Master's degree students were honored at the annual hooding ceremony, while undergraduates received awards at the Honors Convocation.
Chancellor Michael Harris said the honors are deserved, because the students went beyond what was expected. The ability and desire to achieve will set them apart in a competitive world, he said.
"The future is bright for those of you who work hard and are ahead of others," Harris said. "You are the ones who will be our leaders, and take us to a great future. Those who are great learners are great leaders, and vice versa."
Susan Sciame-Giesecke, executive vice chancellor of academic affairs, said faculty and staff look forward to these events.
"These events remind those of us who have dedicated our lives to higher education why we have made that choice," she said.
The hooding ceremony honored 34 master's degree recipients, in business, public management, and liberal studies.
Kathy Parkison, assistant vice chancellor of academic affairs, said the hood marks them as receiving graduate degrees. Each student received his or her hood from a mentor faculty member.
Julie Dorneman, who earned a Master of Arts in Liberal Studies, said she has grown as a person while earning her degree.
"You can study things that are interesting to you, and you see how different topics intersect with each other," she said. "I feel like I've stretched intellectually."
Don Smith, who earned a Master of Public Management, hopes his new degree will bring him full circle – back to his original career in teaching. He taught high school business classes before his banking career. He wants to teach at the college level after he retires.
Smith said he'd always wanted to earn his master's, but "it never seemed to be the time. Finally, it was either I did it now, or I never did it."
Tiffany Damitz hopes the Masters of Business Administration she has earned will help her advance in her career. She is now considering doctoral programs, so she can teach at a four-year university.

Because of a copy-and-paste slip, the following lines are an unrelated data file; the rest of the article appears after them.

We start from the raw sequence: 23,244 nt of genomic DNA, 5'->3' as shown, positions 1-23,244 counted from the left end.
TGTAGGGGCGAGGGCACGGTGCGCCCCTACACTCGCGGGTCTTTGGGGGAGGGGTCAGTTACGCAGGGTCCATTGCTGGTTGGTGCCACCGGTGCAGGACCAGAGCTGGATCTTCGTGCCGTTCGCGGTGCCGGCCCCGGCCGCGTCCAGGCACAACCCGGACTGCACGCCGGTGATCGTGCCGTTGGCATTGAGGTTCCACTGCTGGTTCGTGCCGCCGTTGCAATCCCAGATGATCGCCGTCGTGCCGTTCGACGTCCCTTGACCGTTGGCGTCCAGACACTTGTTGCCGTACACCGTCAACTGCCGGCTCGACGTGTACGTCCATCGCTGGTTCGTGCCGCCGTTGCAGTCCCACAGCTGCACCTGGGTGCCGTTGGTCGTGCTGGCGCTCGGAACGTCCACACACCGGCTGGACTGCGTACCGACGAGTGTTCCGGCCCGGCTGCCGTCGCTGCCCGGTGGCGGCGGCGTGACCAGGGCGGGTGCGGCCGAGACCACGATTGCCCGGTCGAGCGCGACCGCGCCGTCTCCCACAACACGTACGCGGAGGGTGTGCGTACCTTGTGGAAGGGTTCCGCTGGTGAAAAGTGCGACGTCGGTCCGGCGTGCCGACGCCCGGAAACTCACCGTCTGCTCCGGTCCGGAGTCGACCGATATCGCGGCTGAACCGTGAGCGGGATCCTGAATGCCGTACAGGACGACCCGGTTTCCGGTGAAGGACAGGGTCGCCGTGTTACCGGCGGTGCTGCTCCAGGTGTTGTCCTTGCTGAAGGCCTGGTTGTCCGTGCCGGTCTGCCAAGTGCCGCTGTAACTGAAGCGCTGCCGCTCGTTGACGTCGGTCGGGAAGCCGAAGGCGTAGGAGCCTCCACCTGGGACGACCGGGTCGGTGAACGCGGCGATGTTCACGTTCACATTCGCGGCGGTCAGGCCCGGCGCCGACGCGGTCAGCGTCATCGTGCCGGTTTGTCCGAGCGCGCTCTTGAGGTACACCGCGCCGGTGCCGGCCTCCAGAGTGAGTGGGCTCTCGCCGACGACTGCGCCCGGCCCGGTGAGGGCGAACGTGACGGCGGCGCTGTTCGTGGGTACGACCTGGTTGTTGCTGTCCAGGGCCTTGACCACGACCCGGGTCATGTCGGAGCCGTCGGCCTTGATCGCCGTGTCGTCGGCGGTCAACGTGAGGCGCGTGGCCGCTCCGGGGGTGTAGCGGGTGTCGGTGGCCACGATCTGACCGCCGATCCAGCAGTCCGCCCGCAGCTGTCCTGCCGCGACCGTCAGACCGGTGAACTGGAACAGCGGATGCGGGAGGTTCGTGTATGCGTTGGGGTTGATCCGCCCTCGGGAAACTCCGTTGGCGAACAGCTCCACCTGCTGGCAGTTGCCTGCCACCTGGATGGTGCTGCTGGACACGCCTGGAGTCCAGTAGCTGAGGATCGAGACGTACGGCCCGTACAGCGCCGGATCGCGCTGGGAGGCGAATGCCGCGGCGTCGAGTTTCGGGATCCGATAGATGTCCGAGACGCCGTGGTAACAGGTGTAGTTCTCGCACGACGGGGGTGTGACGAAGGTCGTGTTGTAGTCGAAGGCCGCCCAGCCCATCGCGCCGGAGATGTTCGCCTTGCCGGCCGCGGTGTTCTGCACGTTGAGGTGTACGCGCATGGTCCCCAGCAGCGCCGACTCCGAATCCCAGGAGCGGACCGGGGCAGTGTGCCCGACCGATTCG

"I gained a lot of knowledge in this program, and I grew professionally," Damitz said. "This is going to help me grow into more leadership roles."
At the honors convocation, nursing student Brian Arwood was honored for his leadership, receiving the Outstanding Student Leader award.
"It's a great recognition for all the work I've done for our student organizations," he said.
Faculty members also received honors during the convocation, as Jeremy Gibson, student body president, presented the Amicus awards to Christina Downey, assistant professor of psychology; and adjunct faculty members Michael Fiscel and Joseph Seaborn. Students choose these award winners through a vote.
Rachel Marschand was one of three students who earned academic honors degrees. She chose the program because "the coursework is designed for someone like me, who likes to do more rigorous work and go beyond what is expected."
She hopes that hard work pays off with admission to graduate school.
Tom Etter's hard work has already paid off, with early admission to the IU School of Medicine and a $120,000 scholarship that will nearly pay his tuition. He received the outstanding student award in arts, biological and physical science, for the second year in a row.
"I am so honored to receive this award again," he said. "I feel really happy about it."
Indiana University Kokomo serves north central Indiana.